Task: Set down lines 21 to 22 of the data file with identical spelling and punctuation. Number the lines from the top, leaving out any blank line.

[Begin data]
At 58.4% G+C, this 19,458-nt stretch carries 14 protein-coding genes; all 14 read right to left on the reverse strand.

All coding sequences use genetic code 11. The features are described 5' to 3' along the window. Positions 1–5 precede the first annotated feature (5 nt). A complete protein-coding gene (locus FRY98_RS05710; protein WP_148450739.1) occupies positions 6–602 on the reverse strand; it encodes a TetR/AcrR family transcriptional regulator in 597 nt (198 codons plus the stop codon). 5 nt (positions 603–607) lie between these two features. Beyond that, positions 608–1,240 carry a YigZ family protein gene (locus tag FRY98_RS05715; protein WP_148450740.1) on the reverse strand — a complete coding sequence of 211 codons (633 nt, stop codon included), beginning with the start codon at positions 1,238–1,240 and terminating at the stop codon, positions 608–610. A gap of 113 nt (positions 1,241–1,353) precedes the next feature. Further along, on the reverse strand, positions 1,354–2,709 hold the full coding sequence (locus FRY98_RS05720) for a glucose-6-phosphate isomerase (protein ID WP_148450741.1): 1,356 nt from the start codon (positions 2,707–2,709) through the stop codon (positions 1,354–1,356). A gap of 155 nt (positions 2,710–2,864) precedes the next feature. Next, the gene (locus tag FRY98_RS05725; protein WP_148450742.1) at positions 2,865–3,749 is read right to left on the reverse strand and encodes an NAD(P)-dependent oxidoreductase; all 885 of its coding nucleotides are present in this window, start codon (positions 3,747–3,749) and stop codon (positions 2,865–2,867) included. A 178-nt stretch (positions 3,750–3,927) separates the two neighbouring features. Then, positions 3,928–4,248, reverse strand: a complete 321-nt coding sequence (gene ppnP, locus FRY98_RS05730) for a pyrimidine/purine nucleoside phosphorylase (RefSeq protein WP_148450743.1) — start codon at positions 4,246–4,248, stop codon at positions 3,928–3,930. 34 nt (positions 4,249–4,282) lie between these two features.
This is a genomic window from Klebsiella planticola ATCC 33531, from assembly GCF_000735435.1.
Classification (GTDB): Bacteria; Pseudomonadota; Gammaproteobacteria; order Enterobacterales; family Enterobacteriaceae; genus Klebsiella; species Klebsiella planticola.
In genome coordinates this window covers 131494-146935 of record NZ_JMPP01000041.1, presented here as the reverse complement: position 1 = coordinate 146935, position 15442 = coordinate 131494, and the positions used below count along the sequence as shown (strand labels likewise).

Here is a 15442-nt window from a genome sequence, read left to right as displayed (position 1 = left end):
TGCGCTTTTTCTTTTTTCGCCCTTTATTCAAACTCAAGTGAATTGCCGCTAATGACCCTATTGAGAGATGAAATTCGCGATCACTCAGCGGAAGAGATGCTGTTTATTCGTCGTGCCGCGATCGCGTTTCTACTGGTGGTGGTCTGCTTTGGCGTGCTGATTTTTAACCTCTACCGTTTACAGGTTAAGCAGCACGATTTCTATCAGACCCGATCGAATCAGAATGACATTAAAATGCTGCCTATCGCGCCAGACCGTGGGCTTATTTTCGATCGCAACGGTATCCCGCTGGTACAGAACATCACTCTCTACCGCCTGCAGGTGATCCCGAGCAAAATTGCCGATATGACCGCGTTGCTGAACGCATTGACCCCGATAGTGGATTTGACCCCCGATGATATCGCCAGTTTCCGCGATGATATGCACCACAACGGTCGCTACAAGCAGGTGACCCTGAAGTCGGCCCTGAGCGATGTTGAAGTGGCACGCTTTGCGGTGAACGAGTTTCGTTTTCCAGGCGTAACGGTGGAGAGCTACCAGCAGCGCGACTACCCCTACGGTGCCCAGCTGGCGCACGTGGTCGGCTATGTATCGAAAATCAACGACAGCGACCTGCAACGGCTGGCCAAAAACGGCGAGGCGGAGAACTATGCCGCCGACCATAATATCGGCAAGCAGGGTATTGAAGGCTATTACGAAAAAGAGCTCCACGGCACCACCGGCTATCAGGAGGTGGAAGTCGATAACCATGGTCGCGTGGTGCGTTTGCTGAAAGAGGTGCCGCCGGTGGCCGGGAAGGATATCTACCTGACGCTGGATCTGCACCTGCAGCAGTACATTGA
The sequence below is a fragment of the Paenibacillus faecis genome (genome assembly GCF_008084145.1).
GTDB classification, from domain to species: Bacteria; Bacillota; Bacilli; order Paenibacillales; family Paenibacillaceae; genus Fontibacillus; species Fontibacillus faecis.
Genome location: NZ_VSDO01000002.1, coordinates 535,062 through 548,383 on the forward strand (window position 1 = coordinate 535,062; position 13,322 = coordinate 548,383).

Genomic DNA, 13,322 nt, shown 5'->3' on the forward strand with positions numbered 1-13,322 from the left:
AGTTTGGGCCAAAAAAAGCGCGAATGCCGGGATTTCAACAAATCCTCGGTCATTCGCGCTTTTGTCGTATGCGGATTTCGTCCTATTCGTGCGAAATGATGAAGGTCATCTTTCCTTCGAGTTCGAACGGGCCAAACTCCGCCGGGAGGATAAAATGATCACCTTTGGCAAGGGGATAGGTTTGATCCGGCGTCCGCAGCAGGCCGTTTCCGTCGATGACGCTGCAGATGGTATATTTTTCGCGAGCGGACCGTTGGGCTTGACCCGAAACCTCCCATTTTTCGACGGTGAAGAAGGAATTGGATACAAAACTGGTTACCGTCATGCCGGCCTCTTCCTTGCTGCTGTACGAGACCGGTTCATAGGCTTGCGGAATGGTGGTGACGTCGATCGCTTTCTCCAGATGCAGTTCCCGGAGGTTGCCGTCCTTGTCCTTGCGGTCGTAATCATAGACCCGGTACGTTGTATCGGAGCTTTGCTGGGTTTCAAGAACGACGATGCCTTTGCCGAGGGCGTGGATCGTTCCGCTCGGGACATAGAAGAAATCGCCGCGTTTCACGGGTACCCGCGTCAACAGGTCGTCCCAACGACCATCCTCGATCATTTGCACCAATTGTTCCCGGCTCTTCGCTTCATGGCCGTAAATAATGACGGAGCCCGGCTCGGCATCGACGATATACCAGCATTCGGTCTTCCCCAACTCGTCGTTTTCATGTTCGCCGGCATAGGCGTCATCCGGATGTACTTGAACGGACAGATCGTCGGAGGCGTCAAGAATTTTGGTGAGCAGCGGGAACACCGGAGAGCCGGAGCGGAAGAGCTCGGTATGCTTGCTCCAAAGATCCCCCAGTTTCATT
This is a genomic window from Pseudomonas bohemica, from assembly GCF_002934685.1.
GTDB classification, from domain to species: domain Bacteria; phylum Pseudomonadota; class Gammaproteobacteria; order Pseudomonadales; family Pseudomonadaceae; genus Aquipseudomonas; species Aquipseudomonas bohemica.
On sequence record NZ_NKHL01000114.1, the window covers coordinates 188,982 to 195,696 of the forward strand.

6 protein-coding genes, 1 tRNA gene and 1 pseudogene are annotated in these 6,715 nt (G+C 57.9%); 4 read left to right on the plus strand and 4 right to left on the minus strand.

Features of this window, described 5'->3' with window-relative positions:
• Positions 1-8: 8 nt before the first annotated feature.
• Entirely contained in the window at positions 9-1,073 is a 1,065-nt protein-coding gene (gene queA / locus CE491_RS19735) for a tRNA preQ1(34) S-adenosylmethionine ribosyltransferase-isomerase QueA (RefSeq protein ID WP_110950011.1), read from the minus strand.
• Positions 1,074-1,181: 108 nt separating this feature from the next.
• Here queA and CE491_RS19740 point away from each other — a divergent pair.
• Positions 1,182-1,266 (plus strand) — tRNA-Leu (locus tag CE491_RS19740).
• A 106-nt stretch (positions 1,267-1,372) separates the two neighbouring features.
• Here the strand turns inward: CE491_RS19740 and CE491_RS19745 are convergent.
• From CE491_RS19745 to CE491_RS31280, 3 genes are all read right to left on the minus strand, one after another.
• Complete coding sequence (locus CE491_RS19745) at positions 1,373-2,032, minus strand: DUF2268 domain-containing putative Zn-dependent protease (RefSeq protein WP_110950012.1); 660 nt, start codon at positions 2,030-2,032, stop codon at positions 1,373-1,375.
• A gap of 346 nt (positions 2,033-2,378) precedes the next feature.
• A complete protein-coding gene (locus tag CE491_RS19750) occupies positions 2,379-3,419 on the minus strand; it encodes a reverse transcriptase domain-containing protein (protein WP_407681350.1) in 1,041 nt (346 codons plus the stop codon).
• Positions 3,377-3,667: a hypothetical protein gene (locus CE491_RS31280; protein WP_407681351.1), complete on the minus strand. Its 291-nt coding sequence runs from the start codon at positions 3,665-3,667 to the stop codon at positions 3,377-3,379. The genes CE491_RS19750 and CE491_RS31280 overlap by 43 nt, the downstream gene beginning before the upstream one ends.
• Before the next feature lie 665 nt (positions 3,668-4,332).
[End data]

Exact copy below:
• Here queA and CE491_RS19740 point away from each other — a divergent pair.
• Positions 1,182-1,266 (plus strand) — tRNA-Leu (locus tag CE491_RS19740).